Swiss parliament elects new government without Blocher
The assembly had elected Eveline Widmer-Schlumpf, a fellow member of Blocher’s nationalist-conservative Swiss Peoples Party (SVP), in his stead.
After that development, Widmer-Schlumpf requested time to consider whether to accept the position.
Earlier, in two rounds of voting, Blocher had failed to clear the absolute majority hurdle needed for his re-election in a development which threatened to plunge Switzerland’s political system into crisis.
Blocher, the Justice Minister and the top candidate of the SVP, was the only one of the seven-member Federal Council government not to be re-elected in the vote coming after October’s elections.
The seven-member Federal Council government is being elected by parliament in the wake of the October national elections in which the SVP emerged as the strongest party with 29 per cent of the vote.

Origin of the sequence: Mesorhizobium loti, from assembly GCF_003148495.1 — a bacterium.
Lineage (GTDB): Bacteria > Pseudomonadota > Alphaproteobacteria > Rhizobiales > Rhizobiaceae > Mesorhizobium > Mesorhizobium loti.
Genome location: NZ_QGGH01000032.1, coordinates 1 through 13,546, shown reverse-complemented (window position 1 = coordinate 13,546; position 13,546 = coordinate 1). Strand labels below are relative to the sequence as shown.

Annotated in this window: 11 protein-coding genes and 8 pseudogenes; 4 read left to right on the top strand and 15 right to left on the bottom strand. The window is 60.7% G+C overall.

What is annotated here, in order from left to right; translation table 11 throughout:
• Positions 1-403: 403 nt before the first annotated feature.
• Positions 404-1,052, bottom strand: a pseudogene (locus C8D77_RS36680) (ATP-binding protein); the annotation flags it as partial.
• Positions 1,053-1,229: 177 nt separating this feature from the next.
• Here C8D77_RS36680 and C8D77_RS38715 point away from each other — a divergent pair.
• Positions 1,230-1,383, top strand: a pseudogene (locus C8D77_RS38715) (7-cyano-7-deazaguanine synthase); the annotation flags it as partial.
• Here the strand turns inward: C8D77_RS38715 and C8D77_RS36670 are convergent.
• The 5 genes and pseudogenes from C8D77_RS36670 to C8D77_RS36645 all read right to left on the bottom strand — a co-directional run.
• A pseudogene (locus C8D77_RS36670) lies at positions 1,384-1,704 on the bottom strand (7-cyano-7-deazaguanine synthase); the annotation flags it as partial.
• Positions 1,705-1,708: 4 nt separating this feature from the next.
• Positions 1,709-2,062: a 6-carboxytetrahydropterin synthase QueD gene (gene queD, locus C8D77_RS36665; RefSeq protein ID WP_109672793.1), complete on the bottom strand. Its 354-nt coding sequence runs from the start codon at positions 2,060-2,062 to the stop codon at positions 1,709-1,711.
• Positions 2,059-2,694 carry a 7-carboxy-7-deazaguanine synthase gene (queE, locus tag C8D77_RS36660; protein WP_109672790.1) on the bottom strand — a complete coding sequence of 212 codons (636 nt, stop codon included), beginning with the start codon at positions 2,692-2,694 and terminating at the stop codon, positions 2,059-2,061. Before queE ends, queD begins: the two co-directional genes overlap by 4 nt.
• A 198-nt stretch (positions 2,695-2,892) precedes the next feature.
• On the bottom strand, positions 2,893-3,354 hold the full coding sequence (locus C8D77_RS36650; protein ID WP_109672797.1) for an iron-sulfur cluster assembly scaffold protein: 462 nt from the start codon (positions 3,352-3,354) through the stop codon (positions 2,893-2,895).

Since then, two of the co-governing parties, the Christian Democrats and Social Democrats, had voiced their opposition to Blocher gaining a seat in the new government.
Blocher has been a figure of controversy in Switzerland with his hard-line opinions about immigration and asylum-seekers.
The SVP has threatened to go into the opposition if Blocher, who is the SVP’s top candidate, is not elected.
This in turn would shake the system of government in Switzerland, where four parties – the SVP, Christian Democrats, Social Democrats and Free Democrats – have virtually ruled together since 1959.
It was not clear whether and when a third vote would be held in parliament. DPA